If a root cellar isn’t something you can do right now or ever then there are different ways you can store your root vegetables without a root cellar. These Top Tips For Storing Vegetables Without a Root Cellar will help you decide the best way for your situation.
8. A Semi-Rural Homesteader Can Farm Fish
If you live in certain parts of the country, your climate might be right for having a small Tilapia fish farm. I hear of more and more folks who are adding aquaculture to their small homesteads. I think it’s a brilliant idea- especially considering that the last package of Tilapia I bought was from China… (and no, I won’t be buying that brand again! I’ve had to start using cod for my Parmesan Encrusted Tilapia recipe.)
Check out this article from Mother Earth News for an overview of how to start a backyard fish farm of your own.
9. Build a Greenhouse
Imagine extending your growing season, or finally being able to grow those varieties of fruits and veggies that your natural climate won’t support. You can start with simple cold frames, a ready-made kit from a home improvement store, or you can get creative and build your own with recycled materials like old windows and doors.
Adding a greenhouse to our homestead has been a dream come true, but it wasn’t exactly easy to find the right one. After an overwhelming amount of information, we finally found the best choice for us at The Greenhouse Megastore. This family-owned store really knows its greenhouses and can help answer questions about what would be right for you. In fact, this podcast interview with their marketing manager explains How to Use a Greenhouse for Increased Food Security
A greenhouse can extend your seasons but depending on your climate and where you are located you will need to keep an eye on the temperature in your greenhouse for it to work. Here are some Ways to Heat Your Greenhouse in the Winter and Ways to Cool Your Greenhouse in the Summer so that your greenhouse garden will thrive.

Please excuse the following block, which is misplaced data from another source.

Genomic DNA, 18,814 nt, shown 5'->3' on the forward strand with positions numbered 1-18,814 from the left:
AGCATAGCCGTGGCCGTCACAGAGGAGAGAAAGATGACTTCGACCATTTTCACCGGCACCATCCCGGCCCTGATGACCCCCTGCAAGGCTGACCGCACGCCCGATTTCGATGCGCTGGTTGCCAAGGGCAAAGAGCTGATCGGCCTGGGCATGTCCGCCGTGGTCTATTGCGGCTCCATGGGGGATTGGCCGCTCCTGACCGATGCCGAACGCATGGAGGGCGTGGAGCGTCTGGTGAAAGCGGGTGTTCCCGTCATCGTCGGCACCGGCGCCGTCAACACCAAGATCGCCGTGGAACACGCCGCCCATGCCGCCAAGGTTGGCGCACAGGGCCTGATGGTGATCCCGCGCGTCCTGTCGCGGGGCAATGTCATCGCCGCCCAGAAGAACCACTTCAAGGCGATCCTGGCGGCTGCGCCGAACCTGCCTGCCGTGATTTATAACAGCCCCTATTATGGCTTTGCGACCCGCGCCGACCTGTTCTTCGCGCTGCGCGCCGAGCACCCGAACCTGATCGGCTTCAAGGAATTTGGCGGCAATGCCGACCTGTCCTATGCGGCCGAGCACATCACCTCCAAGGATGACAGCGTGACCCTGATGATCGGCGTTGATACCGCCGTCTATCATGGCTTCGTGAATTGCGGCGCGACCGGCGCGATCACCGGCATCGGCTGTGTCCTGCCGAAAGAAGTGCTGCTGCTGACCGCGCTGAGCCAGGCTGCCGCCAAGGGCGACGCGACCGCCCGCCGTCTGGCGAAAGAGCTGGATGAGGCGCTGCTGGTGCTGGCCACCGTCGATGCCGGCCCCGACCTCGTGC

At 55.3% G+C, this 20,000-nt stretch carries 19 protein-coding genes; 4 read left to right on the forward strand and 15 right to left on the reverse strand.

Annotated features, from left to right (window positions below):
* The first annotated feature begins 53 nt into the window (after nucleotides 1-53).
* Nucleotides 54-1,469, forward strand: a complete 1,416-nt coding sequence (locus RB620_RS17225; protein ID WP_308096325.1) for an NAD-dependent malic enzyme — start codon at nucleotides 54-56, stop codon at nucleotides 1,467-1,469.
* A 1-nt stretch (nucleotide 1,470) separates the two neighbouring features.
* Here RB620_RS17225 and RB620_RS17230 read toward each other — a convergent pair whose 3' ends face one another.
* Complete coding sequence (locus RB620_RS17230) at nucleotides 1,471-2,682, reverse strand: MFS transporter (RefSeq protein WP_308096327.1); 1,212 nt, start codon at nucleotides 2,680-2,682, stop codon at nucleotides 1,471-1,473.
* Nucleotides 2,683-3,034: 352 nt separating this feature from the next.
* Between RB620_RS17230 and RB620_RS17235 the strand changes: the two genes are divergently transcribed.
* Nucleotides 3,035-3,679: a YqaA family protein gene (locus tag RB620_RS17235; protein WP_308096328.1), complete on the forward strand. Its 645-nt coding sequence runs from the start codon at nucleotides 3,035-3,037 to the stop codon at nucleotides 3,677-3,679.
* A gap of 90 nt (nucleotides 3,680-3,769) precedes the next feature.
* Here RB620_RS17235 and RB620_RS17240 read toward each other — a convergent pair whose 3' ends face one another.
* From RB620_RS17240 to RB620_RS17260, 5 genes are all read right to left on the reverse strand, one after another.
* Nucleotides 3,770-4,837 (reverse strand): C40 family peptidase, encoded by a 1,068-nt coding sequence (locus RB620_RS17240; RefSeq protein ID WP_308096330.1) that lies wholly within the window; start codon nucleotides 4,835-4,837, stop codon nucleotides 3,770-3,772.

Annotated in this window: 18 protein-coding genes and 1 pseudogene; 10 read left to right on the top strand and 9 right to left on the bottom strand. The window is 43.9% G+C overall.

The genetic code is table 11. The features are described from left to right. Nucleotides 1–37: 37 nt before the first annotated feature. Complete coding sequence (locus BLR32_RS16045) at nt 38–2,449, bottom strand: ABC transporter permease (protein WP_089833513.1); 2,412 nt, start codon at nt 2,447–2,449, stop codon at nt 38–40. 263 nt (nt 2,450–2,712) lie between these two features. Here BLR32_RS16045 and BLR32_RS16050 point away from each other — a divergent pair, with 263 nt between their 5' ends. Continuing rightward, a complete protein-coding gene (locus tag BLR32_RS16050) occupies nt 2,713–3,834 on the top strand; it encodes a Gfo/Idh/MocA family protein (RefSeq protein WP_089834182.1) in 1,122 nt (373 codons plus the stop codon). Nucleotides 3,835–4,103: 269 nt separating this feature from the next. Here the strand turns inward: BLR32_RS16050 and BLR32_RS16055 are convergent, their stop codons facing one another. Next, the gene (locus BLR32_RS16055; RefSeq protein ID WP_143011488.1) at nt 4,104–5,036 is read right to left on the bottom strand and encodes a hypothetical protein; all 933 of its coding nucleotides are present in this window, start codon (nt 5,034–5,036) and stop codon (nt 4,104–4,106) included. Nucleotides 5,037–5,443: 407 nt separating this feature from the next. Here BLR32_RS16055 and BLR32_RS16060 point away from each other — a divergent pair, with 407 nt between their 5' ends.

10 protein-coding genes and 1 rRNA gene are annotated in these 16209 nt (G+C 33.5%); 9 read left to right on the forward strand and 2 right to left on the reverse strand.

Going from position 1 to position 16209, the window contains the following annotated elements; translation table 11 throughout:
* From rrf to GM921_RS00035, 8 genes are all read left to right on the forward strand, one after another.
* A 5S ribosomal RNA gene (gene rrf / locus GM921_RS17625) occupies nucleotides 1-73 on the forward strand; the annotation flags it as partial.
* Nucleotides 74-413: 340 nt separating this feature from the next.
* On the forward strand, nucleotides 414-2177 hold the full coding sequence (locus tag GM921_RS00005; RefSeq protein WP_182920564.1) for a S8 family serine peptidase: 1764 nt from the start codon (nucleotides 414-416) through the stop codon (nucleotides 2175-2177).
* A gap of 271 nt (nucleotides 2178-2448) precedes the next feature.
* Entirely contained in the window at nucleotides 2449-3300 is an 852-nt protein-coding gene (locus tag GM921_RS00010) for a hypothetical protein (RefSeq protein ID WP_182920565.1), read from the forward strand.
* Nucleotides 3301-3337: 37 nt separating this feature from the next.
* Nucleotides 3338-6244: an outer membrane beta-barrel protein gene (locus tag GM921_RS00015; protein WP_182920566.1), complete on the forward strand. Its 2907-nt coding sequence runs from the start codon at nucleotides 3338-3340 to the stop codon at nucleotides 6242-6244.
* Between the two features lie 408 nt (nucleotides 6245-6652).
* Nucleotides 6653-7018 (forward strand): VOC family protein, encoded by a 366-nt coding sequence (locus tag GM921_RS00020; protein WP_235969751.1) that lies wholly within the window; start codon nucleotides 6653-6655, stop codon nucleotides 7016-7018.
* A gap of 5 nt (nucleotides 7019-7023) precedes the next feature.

Can You Be a Semi-Rural Homesteader?
Do you know the most important ingredient you can have as a modern homesteader? It isn’t land, money, or animals…the one thing that you must have is try. A Good old-fashioned dose of work ethic, motivation, and drive.
Homesteading can be backbreaking, frustrating, and exhausting but those with the drive to push through the hard stuff will discover a newfound passion for the simple pleasures in life. You will be left with a wonderful sense of fulfillment at the end of a hard day’s work.
Are you a semi-rural homesteader? Do you have a homesteading design or plan that works for you in your backyard?
More Homesteading Ideas:
- Raising Meat on a Small Homestead
- Save Time by Using Chicken Power on Your Homestead
- How to Pick the Best Livestock for Your Homestead
- How to Afford a Homestead